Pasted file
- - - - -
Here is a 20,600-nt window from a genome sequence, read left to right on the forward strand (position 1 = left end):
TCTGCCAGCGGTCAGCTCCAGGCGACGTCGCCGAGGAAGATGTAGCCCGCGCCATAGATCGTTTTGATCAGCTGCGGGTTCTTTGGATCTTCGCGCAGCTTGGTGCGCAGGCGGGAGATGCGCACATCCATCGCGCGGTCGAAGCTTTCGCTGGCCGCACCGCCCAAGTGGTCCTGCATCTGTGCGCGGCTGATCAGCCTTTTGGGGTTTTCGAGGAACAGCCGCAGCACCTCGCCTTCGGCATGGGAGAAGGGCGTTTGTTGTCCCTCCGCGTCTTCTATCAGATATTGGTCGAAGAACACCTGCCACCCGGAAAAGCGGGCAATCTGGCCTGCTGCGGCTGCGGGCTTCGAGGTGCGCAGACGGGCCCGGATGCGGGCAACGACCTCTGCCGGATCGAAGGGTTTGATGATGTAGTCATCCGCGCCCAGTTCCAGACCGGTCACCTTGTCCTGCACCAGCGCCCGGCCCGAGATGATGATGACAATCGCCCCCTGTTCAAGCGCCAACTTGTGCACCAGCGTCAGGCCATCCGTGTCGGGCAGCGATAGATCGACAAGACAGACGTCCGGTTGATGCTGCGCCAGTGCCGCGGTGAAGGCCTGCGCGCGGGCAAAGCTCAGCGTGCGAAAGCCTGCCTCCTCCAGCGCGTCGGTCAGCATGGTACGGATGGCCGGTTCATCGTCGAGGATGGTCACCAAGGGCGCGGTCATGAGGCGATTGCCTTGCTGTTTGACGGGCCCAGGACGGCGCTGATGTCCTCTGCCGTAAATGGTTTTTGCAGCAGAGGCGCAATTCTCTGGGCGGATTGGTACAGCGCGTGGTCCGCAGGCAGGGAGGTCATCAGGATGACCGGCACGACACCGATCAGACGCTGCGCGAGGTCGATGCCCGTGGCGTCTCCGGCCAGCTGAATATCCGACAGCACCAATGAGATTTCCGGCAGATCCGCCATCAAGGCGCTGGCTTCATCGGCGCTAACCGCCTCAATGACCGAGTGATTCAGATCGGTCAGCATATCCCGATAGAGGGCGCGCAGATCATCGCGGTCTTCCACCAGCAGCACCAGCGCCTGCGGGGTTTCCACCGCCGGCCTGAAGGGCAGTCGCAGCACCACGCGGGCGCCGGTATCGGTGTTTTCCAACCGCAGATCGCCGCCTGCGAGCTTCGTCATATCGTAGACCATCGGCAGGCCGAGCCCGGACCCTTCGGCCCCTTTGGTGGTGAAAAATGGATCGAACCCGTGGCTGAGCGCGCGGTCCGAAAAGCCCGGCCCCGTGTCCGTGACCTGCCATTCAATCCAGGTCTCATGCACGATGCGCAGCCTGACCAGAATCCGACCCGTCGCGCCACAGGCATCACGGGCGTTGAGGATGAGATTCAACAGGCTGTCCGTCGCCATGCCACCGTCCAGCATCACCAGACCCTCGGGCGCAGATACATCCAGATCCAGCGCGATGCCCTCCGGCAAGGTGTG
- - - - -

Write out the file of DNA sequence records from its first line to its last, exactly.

Here is a 20,600-nt window from a genome sequence, read left to right on the forward strand (position 1 = left end):
TCTGCCAGCGGTCAGCTCCAGGCGACGTCGCCGAGGAAGATGTAGCCCGCGCCATAGATCGTTTTGATCAGCTGCGGGTTCTTTGGATCTTCGCGCAGCTTGGTGCGCAGGCGGGAGATGCGCACATCCATCGCGCGGTCGAAGCTTTCGCTGGCCGCACCGCCCAAGTGGTCCTGCATCTGTGCGCGGCTGATCAGCCTTTTGGGGTTTTCGAGGAACAGCCGCAGCACCTCGCCTTCGGCATGGGAGAAGGGCGTTTGTTGTCCCTCCGCGTCTTCTATCAGATATTGGTCGAAGAACACCTGCCACCCGGAAAAGCGGGCAATCTGGCCTGCTGCGGCTGCGGGCTTCGAGGTGCGCAGACGGGCCCGGATGCGGGCAACGACCTCTGCCGGATCGAAGGGTTTGATGATGTAGTCATCCGCGCCCAGTTCCAGACCGGTCACCTTGTCCTGCACCAGCGCCCGGCCCGAGATGATGATGACAATCGCCCCCTGTTCAAGCGCCAACTTGTGCACCAGCGTCAGGCCATCCGTGTCGGGCAGCGATAGATCGACAAGACAGACGTCCGGTTGATGCTGCGCCAGTGCCGCGGTGAAGGCCTGCGCGCGGGCAAAGCTCAGCGTGCGAAAGCCTGCCTCCTCCAGCGCGTCGGTCAGCATGGTACGGATGGCCGGTTCATCGTCGAGGATGGTCACCAAGGGCGCGGTCATGAGGCGATTGCCTTGCTGTTTGACGGGCCCAGGACGGCGCTGATGTCCTCTGCCGTAAATGGTTTTTGCAGCAGAGGCGCAATTCTCTGGGCGGATTGGTACAGCGCGTGGTCCGCAGGCAGGGAGGTCATCAGGATGACCGGCACGACACCGATCAGACGCTGCGCGAGGTCGATGCCCGTGGCGTCTCCGGCCAGCTGAATATCCGACAGCACCAATGAGATTTCCGGCAGATCCGCCATCAAGGCGCTGGCTTCATCGGCGCTAACCGCCTCAATGACCGAGTGATTCAGATCGGTCAGCATATCCCGATAGAGGGCGCGCAGATCATCGCGGTCTTCCACCAGCAGCACCAGCGCCTGCGGGGTTTCCACCGCCGGCCTGAAGGGCAGTCGCAGCACCACGCGGGCGCCGGTATCGGTGTTTTCCAACCGCAGATCGCCGCCTGCGAGCTTCGTCATATCGTAGACCATCGGCAGGCCGAGCCCGGACCCTTCGGCCCCTTTGGTGGTGAAAAATGGATCGAACCCGTGGCTGAGCGCGCGGTCCGAAAAGCCCGGCCCCGTGTCCGTGACCTGCCATTCAATCCAGGTCTCATGCACGATGCGCAGCCTGACCAGAATCCGACCCGTCGCGCCACAGGCATCACGGGCGTTGAGGATGAGATTCAACAGGCTGTCCGTCGCCATGCCACCGTCCAGCATCACCAGACCCTCGGGCGCAGATACATCCAGATCCAGCGCGATGCCCTCCGGCAAGGTGTG